It was June 15th (a Wednesday) and I was at my desk searching for running groups when I stumbled across a group called the Hampton Roads Runners http://www.meetup.com/HamptonRoadsRunners/ . After reading a few bio’s of the runners, I was hooked! This was exactly what I was looking for. A group of runners who were meeting up several times weekly to run together and have fun. As a former high school and college runner, I missed the comradarie. Throughout my running career, I have never been much of a solo runner. I would say that well over half of my lifetime miles have been logged right along side at least one other runner. So, looking at the meetup run calendar, I notice that this group was doing a “hill workout” for ALL SKILL LEVELS, the very next day (Thursday). I decided to give it a shot and see what it was all about. From the moment I first met the group, it was love at first sight..LOL! But seriously, they were all welcoming and encouraging. I certainly wasn’t up front leading the charge on the first workout, but I wasn’t in the back either. That first workout was tough, but I hung in there and left feeling accomplished. I knew this was the group for me!!
Now, here it is, nearly two years later and I am loving and enjoying running again (even more than ever). Because of the group and running, every aspect of my life has improved. Since joining the group, I have met some awesome people, Crystle has become a runner (and is improving daily..very proud of her), I become a member of Team Hoyt VB http://www.teamhoytvb.com/.
I have ran a total of 5 marathons (3 solo, two pushing for Team Hoyt). I will be running the Boston marathon for the first time on April 16th with Tim Brown and Team Hoyt. I have lost 60 pounds (now sitting in at 158). I have improved the first race time of 49:07 to 36:32 and I am happy and healthier than I have ever been.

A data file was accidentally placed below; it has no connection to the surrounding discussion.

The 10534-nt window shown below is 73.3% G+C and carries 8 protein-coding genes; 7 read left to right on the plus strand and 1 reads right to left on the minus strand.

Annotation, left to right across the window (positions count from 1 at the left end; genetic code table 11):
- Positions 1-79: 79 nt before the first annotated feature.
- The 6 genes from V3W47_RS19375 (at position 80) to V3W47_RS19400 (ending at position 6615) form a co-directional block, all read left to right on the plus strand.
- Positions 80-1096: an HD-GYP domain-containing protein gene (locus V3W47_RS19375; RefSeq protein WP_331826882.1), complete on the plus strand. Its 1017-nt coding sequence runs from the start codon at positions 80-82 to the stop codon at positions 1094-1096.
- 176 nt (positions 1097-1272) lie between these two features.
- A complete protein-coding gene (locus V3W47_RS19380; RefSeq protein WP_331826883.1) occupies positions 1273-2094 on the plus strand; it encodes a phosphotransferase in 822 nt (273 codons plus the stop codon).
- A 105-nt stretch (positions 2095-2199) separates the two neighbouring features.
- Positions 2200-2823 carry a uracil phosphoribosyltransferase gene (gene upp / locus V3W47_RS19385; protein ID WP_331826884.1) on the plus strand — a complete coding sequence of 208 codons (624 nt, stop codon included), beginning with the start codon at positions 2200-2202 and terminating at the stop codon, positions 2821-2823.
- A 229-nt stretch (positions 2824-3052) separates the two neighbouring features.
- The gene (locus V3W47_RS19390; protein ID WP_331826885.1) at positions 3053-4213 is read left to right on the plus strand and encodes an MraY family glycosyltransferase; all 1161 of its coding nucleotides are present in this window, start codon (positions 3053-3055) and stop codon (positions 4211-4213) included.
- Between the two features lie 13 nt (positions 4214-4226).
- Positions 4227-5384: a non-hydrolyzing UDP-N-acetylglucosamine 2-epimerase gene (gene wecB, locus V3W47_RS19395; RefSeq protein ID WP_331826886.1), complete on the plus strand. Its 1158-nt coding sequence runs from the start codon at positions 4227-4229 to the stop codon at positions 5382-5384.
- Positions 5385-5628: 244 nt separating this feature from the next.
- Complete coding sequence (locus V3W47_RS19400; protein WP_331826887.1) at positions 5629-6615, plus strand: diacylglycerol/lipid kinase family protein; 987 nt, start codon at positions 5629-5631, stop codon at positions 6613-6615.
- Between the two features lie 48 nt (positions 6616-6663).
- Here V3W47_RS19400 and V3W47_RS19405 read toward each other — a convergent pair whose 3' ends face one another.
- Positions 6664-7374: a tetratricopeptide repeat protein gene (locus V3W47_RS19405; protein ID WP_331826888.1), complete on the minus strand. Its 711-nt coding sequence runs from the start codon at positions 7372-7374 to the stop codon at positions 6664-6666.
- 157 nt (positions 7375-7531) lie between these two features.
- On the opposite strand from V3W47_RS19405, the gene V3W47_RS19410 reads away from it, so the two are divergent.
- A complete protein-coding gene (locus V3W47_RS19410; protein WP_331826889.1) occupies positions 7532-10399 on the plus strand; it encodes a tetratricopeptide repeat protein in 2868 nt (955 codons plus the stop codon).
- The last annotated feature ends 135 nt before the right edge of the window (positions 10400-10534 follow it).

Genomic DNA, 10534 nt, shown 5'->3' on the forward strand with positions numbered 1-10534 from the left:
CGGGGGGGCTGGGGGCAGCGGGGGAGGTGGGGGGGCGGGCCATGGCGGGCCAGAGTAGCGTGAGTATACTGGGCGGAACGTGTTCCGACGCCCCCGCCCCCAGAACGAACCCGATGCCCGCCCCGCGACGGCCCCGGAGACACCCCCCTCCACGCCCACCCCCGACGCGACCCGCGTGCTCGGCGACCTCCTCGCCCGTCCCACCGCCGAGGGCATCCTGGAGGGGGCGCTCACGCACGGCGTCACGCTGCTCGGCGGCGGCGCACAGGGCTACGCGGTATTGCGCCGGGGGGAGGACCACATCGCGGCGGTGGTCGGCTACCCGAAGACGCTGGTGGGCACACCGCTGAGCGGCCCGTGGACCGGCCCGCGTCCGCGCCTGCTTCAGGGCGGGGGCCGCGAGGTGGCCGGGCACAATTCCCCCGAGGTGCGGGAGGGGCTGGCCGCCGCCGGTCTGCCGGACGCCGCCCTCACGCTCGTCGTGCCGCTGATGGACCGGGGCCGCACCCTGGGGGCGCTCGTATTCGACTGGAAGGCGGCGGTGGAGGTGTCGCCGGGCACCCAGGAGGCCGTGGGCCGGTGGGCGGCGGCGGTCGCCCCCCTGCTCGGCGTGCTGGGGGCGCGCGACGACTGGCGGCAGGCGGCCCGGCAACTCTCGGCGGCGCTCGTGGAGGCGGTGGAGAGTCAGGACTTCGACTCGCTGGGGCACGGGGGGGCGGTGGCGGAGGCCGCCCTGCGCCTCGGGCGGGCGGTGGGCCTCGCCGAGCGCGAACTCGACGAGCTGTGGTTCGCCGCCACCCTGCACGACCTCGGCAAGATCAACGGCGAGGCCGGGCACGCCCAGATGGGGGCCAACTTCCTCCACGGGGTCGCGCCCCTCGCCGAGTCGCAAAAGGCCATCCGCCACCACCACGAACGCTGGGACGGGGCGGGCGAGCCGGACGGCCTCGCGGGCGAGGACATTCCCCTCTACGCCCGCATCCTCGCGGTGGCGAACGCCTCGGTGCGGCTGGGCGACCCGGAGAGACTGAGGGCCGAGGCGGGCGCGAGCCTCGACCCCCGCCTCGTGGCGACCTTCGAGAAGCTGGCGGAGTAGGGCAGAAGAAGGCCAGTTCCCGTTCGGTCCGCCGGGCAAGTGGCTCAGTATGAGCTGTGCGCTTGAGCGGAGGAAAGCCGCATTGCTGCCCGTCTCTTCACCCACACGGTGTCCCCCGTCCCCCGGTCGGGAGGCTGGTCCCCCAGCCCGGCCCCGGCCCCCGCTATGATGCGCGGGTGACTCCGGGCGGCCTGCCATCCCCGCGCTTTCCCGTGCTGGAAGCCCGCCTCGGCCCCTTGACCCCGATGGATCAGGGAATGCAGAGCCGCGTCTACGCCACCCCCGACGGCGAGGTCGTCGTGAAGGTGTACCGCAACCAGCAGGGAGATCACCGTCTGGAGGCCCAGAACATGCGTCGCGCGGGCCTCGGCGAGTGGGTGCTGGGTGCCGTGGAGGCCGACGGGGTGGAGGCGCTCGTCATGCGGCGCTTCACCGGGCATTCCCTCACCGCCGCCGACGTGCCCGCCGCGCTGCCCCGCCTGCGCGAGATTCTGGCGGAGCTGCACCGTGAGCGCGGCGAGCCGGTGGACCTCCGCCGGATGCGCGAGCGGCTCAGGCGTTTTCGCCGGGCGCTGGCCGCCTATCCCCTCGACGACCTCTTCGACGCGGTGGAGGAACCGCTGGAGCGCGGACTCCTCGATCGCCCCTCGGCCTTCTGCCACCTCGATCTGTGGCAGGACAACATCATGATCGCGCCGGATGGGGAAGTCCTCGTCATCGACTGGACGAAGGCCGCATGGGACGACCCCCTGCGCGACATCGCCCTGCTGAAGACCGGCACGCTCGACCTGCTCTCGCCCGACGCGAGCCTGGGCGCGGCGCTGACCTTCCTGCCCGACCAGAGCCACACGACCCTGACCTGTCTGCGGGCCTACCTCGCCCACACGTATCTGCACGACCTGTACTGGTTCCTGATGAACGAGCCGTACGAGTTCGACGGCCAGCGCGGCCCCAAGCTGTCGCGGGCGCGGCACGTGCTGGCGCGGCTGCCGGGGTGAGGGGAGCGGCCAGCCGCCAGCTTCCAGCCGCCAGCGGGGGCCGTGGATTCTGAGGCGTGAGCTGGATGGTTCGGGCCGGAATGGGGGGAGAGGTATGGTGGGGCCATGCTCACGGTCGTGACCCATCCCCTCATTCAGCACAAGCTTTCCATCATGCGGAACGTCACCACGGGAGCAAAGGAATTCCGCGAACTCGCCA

So, what is running to me? Running is the joy, the anxiety, the fun and excitement of training days and race days…it’s the feeling of satisfaction of logging miles in raining, snowing, freezing or scorching conditions. Running is being a part of something, being a part of a team, being a part of a small group of people who all have one common interest. Running is about holding yourself accountable for something and then seeing it through from start to finish. It’s about goals and commitments, persaverance and accomplishment. Running can be agony, painful and brutal..but once you run through those walls, something magical lies beyond. Running teaches you things about yourself and those around you that you could never have seen otherwise. Running opens up so many doors and pathways to new adventures. Running is camraderie, loyalty and kinship. On a long run, you never get lost, you just have a longer run..the world is viewed much differently at the rythmic running pace than what it is via a car. I have run all across the U.S.A and all over the world and around every corner, there is always something to see.
To summerize, running has become as much of a part of my life as eating or sleeping. If I am not running, I am thinking about it, talking about it or writing about it. Is that crazy and obsessive? Perhaps! Do I care if people think it is crazy? Not one bit!
I love running and it is who I am. I hope that there is a long running road ahead for this guy. I hope to continue enjoying it all my days. I hope to help others love it and to help them find something in running that captivates them, the way that it has captivated me. I love my running families (HRR and Team Hoyt) and running friends. I think I would be completely lost without my training partners…runs would be much less exciting without them.
That is what running is to me! What is running to you?
I’ll end with this;
“What was the secret, they wanted to know; in a thousand different ways they wanted to know The Secret. And not one of them was prepared, truly prepared to believe that it had not so much to do with chemicals and zippy mental tricks as with that most unprofound and sometimes heart-rending process of removing, molecule by molecule, the very tough rubber that comprised the bottoms of his training shoes. The Trial of Miles, Miles of Trials. How could they be expected to understand that?”